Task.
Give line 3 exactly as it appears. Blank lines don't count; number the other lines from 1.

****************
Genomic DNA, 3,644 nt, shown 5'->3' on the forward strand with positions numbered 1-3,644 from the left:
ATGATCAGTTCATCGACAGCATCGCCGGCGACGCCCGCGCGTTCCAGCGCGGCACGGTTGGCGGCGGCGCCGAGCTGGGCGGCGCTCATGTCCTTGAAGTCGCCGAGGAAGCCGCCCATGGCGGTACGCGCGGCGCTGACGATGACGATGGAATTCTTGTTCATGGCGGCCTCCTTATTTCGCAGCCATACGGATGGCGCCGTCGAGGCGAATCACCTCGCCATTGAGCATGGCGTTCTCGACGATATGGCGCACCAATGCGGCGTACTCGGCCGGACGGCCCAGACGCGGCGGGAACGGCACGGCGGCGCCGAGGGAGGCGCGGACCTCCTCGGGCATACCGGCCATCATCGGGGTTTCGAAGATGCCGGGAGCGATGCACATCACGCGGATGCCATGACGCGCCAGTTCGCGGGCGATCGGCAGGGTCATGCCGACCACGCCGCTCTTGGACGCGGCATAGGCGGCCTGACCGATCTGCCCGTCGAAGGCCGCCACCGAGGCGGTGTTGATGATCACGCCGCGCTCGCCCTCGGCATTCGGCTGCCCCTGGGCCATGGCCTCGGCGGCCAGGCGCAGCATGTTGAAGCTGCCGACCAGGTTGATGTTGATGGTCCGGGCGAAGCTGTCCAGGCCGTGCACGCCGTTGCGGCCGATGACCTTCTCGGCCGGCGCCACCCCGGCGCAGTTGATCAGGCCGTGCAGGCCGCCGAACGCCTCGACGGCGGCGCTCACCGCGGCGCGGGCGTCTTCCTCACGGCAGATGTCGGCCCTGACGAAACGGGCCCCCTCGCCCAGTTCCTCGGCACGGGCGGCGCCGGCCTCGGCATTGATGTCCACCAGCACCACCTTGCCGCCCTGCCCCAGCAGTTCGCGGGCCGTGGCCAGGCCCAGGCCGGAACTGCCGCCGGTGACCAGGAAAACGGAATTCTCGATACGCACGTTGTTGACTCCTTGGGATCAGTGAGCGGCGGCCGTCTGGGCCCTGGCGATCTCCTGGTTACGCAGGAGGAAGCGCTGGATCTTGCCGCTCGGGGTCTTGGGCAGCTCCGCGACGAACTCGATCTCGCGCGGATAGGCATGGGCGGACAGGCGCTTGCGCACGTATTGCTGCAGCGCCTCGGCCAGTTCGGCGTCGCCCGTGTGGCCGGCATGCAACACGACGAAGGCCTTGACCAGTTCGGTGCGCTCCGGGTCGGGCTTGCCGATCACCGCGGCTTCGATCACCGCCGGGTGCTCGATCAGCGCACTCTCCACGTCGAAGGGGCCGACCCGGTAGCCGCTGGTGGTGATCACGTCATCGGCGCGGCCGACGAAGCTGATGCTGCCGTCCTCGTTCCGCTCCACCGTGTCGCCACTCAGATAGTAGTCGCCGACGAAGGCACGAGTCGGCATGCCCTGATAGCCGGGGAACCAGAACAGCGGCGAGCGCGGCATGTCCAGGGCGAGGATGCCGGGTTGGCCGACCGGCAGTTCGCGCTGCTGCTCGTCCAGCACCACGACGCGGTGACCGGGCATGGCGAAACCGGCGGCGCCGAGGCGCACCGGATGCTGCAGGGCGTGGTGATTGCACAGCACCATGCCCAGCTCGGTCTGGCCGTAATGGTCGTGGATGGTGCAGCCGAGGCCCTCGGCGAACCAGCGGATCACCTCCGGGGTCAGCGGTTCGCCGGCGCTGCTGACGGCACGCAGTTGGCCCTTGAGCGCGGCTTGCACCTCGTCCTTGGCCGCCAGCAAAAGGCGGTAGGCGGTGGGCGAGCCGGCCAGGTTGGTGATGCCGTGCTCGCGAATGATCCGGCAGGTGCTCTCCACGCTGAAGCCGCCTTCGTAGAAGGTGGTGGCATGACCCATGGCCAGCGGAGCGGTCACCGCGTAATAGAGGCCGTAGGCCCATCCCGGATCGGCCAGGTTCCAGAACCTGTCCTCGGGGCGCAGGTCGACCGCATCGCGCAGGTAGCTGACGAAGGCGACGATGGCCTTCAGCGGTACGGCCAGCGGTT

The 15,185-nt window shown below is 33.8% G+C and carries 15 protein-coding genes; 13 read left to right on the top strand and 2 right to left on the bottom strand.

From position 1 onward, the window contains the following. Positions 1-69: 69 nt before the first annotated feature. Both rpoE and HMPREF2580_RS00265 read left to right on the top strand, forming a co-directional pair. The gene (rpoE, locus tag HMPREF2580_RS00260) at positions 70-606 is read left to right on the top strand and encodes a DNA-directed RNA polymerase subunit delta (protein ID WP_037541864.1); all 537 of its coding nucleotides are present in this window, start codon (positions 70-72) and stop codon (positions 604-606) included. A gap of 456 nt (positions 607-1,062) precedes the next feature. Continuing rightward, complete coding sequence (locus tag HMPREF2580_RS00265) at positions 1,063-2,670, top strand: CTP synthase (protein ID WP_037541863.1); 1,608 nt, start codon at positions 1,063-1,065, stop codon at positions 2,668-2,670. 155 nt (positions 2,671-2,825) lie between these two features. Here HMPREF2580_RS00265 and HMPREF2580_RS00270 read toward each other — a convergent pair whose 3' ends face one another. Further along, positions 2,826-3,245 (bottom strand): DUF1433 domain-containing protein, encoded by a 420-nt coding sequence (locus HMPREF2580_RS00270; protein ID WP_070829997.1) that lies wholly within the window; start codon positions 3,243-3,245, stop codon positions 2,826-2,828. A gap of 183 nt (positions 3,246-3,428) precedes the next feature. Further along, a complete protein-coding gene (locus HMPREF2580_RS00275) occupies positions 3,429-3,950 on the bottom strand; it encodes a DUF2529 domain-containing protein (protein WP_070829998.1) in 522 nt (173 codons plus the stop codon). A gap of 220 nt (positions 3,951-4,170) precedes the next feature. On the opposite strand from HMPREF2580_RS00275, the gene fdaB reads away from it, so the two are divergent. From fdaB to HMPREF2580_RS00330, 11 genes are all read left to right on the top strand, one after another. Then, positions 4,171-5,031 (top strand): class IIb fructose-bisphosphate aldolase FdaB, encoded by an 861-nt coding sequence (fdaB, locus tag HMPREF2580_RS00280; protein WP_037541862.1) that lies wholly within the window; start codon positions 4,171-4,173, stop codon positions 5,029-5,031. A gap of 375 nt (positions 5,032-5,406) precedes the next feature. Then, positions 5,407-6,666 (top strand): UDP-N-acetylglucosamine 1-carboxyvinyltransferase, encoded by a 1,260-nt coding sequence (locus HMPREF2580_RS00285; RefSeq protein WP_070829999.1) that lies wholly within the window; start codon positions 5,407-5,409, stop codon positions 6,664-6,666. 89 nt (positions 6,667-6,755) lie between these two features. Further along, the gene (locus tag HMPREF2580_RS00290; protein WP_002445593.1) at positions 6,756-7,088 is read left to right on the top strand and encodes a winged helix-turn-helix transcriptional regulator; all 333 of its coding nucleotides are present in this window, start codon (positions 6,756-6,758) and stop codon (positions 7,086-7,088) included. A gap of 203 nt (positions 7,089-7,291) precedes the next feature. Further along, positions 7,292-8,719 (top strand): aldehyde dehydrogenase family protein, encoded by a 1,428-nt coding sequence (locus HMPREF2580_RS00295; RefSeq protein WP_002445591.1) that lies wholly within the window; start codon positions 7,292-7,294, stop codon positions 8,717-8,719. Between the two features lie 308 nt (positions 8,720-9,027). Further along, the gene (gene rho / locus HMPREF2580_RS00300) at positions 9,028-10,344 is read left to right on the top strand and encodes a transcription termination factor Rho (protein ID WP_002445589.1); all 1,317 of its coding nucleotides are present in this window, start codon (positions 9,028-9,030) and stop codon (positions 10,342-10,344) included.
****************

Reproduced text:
The 15,185-nt window shown below is 33.8% G+C and carries 15 protein-coding genes; 13 read left to right on the top strand and 2 right to left on the bottom strand.